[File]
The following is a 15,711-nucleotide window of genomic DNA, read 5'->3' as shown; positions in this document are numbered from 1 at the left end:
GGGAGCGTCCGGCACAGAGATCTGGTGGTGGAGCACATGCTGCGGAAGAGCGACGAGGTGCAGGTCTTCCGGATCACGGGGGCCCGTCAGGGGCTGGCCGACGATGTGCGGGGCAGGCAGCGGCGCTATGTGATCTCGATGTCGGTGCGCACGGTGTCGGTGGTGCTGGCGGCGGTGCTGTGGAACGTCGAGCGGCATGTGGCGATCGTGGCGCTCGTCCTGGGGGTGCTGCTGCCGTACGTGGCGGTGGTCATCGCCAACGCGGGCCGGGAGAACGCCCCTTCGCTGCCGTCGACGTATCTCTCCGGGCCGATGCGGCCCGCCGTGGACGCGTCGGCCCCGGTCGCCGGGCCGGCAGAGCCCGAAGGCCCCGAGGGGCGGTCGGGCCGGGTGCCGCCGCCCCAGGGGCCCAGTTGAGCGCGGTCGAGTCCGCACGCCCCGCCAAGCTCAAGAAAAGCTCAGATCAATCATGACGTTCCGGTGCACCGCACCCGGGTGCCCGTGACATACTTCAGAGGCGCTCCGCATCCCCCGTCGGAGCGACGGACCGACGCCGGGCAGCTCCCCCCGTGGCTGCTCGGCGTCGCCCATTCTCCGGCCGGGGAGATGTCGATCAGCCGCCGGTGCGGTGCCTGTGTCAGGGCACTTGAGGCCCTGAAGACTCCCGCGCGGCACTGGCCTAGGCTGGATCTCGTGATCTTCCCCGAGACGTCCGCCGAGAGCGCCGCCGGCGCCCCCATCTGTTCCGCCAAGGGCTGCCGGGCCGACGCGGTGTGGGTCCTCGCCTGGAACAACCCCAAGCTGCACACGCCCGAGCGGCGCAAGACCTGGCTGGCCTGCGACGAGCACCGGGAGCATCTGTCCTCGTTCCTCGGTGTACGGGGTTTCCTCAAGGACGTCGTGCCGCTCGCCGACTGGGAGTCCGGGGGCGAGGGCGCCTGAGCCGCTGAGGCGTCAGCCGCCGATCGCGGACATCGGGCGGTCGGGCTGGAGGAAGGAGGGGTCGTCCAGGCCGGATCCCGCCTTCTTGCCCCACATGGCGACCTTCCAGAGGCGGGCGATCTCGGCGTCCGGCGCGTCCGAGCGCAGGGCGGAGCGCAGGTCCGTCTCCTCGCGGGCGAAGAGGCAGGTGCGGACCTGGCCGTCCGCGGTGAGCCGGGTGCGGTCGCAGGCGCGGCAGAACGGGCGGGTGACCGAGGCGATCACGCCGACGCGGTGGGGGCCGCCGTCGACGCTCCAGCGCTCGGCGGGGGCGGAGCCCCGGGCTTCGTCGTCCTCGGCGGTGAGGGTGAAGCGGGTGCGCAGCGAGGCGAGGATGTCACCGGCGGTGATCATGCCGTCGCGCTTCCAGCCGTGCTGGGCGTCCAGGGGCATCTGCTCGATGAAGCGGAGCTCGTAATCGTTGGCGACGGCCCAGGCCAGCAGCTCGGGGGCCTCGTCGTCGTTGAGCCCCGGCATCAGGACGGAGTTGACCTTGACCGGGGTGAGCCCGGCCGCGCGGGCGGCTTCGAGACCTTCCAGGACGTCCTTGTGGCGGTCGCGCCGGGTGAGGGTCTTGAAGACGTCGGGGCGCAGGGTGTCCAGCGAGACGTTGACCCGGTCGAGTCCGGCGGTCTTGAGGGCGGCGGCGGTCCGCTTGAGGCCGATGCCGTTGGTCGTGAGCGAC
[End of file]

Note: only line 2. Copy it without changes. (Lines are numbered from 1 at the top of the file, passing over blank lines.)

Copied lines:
GGGAGCGTCCGGCACAGAGATCTGGTGGTGGAGCACATGCTGCGGAAGAGCGACGAGGTGCAGGTCTTCCGGATCACGGGGGCCCGTCAGGGGCTGGCCGACGATGTGCGGGGCAGGCAGCGGCGCTATGTGATCTCGATGTCGGTGCGCACGGTGTCGGTGGTGCTGGCGGCGGTGCTGTGGAACGTCGAGCGGCATGTGGCGATCGTGGCGCTCGTCCTGGGGGTGCTGCTGCCGTACGTGGCGGTGGTCATCGCCAACGCGGGCCGGGAGAACGCCCCTTCGCTGCCGTCGACGTATCTCTCCGGGCCGATGCGGCCCGCCGTGGACGCGTCGGCCCCGGTCGCCGGGCCGGCAGAGCCCGAAGGCCCCGAGGGGCGGTCGGGCCGGGTGCCGCCGCCCCAGGGGCCCAGTTGAGCGCGGTCGAGTCCGCACGCCCCGCCAAGCTCAAGAAAAGCTCAGATCAATCATGACGTTCCGGTGCACCGCACCCGGGTGCCCGTGACATACTTCAGAGGCGCTCCGCATCCCCCGTCGGAGCGACGGACCGACGCCGGGCAGCTCCCCCCGTGGCTGCTCGGCGTCGCCCATTCTCCGGCCGGGGAGATGTCGATCAGCCGCCGGTGCGGTGCCTGTGTCAGGGCACTTGAGGCCCTGAAGACTCCCGCGCGGCACTGGCCTAGGCTGGATCTCGTGATCTTCCCCGAGACGTCCGCCGAGAGCGCCGCCGGCGCCCCCATCTGTTCCGCCAAGGGCTGCCGGGCCGACGCGGTGTGGGTCCTCGCCTGGAACAACCCCAAGCTGCACACGCCCGAGCGGCGCAAGACCTGGCTGGCCTGCGACGAGCACCGGGAGCATCTGTCCTCGTTCCTCGGTGTACGGGGTTTCCTCAAGGACGTCGTGCCGCTCGCCGACTGGGAGTCCGGGGGCGAGGGCGCCTGAGCCGCTGAGGCGTCAGCCGCCGATCGCGGACATCGGGCGGTCGGGCTGGAGGAAGGAGGGGTCGTCCAGGCCGGATCCCGCCTTCTTGCCCCACATGGCGACCTTCCAGAGGCGGGCGATCTCGGCGTCCGGCGCGTCCGAGCGCAGGGCGGAGCGCAGGTCCGTCTCCTCGCGGGCGAAGAGGCAGGTGCGGACCTGGCCGTCCGCGGTGAGCCGGGTGCGGTCGCAGGCGCGGCAGAACGGGCGGGTGACCGAGGCGATCACGCCGACGCGGTGGGGGCCGCCGTCGACGCTCCAGCGCTCGGCGGGGGCGGAGCCCCGGGCTTCGTCGTCCTCGGCGGTGAGGGTGAAGCGGGTGCGCAGCGAGGCGAGGATGTCACCGGCGGTGATCATGCCGTCGCGCTTCCAGCCGTGCTGGGCGTCCAGGGGCATCTGCTCGATGAAGCGGAGCTCGTAATCGTTGGCGACGGCCCAGGCCAGCAGCTCGGGGGCCTCGTCGTCGTTGAGCCCCGGCATCAGGACGGAGTTGACCTTGACCGGGGTGAGCCCGGCCGCGCGGGCGGCTTCGAGACCTTCCAGGACGTCCTTGTGGCGGTCGCGCCGGGTGAGGGTCTTGAAGACGTCGGGGCGCAGGGTGTCCAGCGAGACGTTGACCCGGTCGAGTCCGGCGGTCTTGAGGGCGGCGGCGGTCCGCTTGAGGCCGATGCCGTTGGTCGTGAGCGAC